Panhellenic sorority recruitment will take place this semester virtually with new recruitment measures in place, according to Lisa McCoy, Richmond Panhellenic adviser.
Recruitment will occur on Feb. 27 and 28 and Mar. 6 and 7, McCoy wrote in an email to The Collegian.
Abolish Greek life movements at the University of Richmond, as well as numerous other schools around the country, began after the Black Lives Matter movement gained attention this past June. Numerous UR students disaffiliated from their chapter after evaluating their chapters' presence on campus.
McCoy wrote in an email that “true and system reform requires deliberate and intentional time to develop short-term and long-term process and initiatives” in response to types of reform that are occurring in the Panhellenic community.
Recruitment is continuing this year because of continued student interest in sororities and fraternities, McCoy wrote. The number of Potential New Members that have registered for this year’s sorority recruitment was similar in numbers to years past, she also wrote.
There are a few changes to the recruitment process to address unconscious bias, McCoy wrote. Recruitment fees have been eliminated in order to create a more equitable experience for students throughout the process, as the financial strain has been cited as a barrier to joining Greek life.
McCoy wrote that “these initiatives will inspire the Panhellenic community to engage in meaningful conversations that lead to more inclusive and equitable policies and practices.”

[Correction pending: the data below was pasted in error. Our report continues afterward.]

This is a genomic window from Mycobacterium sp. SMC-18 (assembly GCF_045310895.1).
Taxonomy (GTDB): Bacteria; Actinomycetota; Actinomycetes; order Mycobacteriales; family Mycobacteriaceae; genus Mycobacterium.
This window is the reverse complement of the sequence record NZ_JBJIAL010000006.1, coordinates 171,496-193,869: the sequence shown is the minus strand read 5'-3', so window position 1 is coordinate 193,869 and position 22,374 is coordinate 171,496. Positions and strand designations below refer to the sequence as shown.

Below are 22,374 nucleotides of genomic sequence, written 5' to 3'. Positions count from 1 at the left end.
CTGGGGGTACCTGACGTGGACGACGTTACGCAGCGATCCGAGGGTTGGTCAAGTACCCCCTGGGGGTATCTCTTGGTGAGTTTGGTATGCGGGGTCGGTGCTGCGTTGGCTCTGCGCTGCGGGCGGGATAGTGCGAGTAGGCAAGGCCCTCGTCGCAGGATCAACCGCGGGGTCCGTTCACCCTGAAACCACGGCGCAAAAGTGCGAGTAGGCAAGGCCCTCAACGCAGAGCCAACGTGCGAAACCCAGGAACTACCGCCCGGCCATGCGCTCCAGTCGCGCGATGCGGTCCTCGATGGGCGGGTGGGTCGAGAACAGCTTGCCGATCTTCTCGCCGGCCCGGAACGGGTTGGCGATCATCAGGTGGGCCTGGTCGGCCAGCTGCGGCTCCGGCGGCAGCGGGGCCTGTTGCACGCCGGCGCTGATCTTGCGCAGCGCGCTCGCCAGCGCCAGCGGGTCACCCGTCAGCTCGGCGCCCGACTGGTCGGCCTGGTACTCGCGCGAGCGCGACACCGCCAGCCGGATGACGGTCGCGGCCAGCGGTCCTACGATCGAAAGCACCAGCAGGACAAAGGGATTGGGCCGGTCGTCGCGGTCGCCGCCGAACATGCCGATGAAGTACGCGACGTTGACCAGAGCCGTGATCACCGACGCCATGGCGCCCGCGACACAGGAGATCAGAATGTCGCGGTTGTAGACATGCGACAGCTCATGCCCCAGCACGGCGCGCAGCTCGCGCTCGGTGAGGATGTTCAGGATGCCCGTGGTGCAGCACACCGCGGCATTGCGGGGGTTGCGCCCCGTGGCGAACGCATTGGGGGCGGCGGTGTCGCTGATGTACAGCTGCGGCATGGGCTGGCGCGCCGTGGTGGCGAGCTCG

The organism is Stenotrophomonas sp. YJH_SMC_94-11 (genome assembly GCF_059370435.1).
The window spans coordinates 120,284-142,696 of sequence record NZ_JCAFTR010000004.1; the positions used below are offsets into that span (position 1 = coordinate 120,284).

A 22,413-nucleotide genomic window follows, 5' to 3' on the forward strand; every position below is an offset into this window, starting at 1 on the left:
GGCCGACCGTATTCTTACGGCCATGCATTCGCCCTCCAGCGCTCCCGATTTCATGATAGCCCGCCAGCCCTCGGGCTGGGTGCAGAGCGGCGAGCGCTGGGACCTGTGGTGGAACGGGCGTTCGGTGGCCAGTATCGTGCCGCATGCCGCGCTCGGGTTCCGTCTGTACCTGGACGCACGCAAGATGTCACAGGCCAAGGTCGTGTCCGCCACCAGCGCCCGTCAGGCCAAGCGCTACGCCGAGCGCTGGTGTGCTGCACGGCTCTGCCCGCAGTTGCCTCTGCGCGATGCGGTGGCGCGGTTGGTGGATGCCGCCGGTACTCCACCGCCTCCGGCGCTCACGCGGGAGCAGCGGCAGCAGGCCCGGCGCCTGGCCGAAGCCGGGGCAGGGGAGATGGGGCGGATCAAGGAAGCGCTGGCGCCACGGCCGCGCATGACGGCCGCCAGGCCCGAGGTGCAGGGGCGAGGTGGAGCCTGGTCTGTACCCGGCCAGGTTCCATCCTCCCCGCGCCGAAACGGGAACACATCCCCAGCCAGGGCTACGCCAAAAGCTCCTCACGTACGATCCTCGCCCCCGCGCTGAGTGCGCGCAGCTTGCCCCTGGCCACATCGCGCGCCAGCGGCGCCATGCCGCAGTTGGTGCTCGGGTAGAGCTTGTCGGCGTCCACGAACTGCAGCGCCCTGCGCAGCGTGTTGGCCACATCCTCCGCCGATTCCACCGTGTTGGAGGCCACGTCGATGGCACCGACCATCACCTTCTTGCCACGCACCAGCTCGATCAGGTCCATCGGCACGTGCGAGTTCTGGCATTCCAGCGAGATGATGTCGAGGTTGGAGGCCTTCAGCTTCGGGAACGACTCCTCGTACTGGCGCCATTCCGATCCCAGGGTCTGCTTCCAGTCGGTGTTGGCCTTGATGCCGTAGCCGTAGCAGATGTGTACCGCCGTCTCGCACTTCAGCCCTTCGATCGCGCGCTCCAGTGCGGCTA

Recruitment will also be fully virtual since sororities are student organizations and must follow the same COVID-19 guidelines as other organizations, McCoy wrote.
Despite changes that McCoy wrote about for sorority recruitment, there is still backlash as to why the process is even happening in the first place. Abolish Richmond Greek Life, an Instagram account that shares experiences and feelings surrounding UR Greek life based on submissions, shared a post on Feb. 4 about people’s feelings surrounding continued recruitment.
Some of the responses include “absurd and should not be happening”, “[The recruitment changes] seems like a response to Covid, not a response to these [social, racial, and economic issues] concerns”, and “I am disappointed and angry.”
The Panhellenic Executive Board has not been elected since the previous board stepped down over the summer, but McCoy wrote that the goal is to open applications for leadership positions this semester. No timeline has been set for that yet.
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